Friday, 12 June 2009

SEcret of Mexico's Success Against Swine Flu

It certainly has nothing to do with treating Swine Flu as just
ordinary flu.
Mexico has gone to great lengths to contain this Flu.

Any nation who takes Swine Flu threat lightly will suffer as a result.
Hopefully Malaysia will not fall into this trap.

Argentina's medical services say they are being swamped

By Vicente L. Panetta – 14 hours ago

BUENOS AIRES, Argentina — Argentines worried they may have swine flu
have overwhelmed some emergency medical services at the onset of the
South American winter flu season, health officials said Wednesday.

The Health Ministry said Argentina's confirmed caseload has grown to
281, with an additional 1,032 possible cases being studied in labs.
More than two-thirds of those sickened were young people, and 29
schools in Buenos Aires and the surrounding area have been closed for
two weeks after children tested positive.

Sergio Alejandre, hospitals director for Buenos Aires province, said
Wednesday that public hospitals are beefing up because with the
arrival of the Southern Hemisphere winter, "consultations begin to
increase ... for respiratory problems, adult flu and bronchitis in

Though the number of confirmed cases is less than one-sixth of
neighbouring Chile's caseload, so many Argentines are seeking
treatment that emergency services have "collapsed" in and around the
capital, Carlos Chiarelli of the Chamber of Medical Emergencies said
at a news conference. "A single company fielded 10,000 calls yesterday

Federico Diaz Mathe, director of national health organization Cimara,
said fears have led to an "excessive demand," so emergency crews do
not have enough ambulances, doctors or nurses for those seeking help.

"If this gets worse, medical services will have to select their
patients. If they have certain symptoms, keep an eye on them; if other
symptoms, send a doctor to their home," Mathe told Continental radio.
"The fear is unfounded. There is more fear than actual cases."

That fear isn't limited to the capital. On May 22, police in a city
near the Chilean border fired rubber bullets to disperse a small group
of people who pelted a bus with rocks and sticks after hearing rumours
that a man on board was infected with swine flu. One protester and six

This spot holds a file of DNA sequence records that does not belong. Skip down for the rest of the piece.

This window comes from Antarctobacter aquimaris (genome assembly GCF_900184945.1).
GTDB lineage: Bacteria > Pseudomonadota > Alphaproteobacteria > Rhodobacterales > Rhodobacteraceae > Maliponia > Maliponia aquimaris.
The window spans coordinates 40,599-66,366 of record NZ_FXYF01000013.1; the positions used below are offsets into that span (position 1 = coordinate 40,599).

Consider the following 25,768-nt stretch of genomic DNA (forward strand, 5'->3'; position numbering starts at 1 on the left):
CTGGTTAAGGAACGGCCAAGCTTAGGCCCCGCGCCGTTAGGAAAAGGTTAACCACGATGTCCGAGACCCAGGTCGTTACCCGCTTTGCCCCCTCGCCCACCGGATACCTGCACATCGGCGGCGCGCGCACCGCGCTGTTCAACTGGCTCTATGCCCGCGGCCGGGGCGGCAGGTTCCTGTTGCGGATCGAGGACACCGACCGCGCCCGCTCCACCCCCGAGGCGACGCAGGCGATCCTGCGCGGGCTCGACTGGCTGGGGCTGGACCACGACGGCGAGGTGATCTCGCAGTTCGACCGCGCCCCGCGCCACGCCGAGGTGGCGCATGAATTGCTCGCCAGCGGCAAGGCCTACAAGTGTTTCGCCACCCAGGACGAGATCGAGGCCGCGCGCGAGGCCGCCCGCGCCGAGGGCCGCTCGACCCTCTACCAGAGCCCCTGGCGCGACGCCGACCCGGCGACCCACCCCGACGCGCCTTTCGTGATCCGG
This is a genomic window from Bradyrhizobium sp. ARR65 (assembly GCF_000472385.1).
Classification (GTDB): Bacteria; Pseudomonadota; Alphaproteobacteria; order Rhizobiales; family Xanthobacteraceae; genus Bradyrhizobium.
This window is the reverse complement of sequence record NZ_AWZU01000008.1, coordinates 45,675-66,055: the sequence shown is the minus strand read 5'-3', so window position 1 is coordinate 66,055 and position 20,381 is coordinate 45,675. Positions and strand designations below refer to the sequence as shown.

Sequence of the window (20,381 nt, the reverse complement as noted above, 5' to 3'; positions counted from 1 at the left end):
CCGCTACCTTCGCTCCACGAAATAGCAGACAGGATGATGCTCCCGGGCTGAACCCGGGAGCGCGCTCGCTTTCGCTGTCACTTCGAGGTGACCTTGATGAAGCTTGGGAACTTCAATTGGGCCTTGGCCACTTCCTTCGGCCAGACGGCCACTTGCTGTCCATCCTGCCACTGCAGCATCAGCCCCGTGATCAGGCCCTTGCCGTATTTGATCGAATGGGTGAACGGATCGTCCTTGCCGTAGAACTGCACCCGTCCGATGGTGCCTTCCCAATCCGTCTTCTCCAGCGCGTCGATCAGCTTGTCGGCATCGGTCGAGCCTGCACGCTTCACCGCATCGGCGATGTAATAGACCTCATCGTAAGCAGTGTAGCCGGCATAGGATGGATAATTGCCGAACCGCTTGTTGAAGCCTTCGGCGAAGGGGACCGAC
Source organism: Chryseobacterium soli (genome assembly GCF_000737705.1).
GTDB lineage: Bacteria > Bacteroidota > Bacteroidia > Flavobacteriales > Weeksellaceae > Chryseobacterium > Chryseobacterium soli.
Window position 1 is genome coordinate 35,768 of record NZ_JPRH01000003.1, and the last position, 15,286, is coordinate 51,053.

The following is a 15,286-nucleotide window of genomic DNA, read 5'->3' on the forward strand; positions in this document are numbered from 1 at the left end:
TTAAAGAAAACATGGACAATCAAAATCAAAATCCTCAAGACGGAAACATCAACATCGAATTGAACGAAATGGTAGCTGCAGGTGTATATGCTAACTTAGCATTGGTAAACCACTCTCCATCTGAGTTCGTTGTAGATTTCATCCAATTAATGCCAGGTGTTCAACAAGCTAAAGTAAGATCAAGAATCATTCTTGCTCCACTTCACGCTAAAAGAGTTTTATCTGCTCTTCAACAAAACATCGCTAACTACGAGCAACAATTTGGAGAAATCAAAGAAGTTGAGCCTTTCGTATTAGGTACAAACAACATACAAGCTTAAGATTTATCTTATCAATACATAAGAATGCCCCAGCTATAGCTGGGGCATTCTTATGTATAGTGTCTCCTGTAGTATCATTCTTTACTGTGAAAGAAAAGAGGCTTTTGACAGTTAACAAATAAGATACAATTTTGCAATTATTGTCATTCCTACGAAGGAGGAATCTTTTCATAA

officers suffered minor injuries after the protesters surrounded the
bus at a provincial hospital in Godoy Cruz. The Chilean passenger was
later determined not to be infected.

Chile has by far the most confirmed cases in South America, with 1,694
people sickened. But Chile's Health Ministry said just 29 are
considered serious cases, and only two patients have died.

U.S. Centers for Disease Control and Prevention experts were arriving
Wednesday to study the disease's spread in the nation, Chilean Health
Minister Alvaro Erazo said.

Swine flu cases have been confirmed across nearly all of South

On Tuesday, Colombia announced the first fatal case within its
borders: a 24-year-old who died last week in a hospital outside

In Mexico, which initially bore the brunt of the outbreak, the health
secretary said Wednesday that the country was no longer seeing serious

Jose Angel Cordova said the number of new cases has fallen to less
than 30 a day, down from a daily average of 300 at the peak of the
outbreak in late April.

He said Mexico had confirmed a total of 6,337 cases of swine flu since
the outbreak, including 108 deaths.

Cordova said he was concerned other countries now dealing with
outbreaks have not taken such drastic measures as Mexico, which closed
schools and restaurants for a week at the end of April to contain the
spread of the virus.

Associated Press writer Federico Quilodran in Santiago, Chile,
contributed to this report.

Copyright © 2009 The Canadian Press. All rights reserved.

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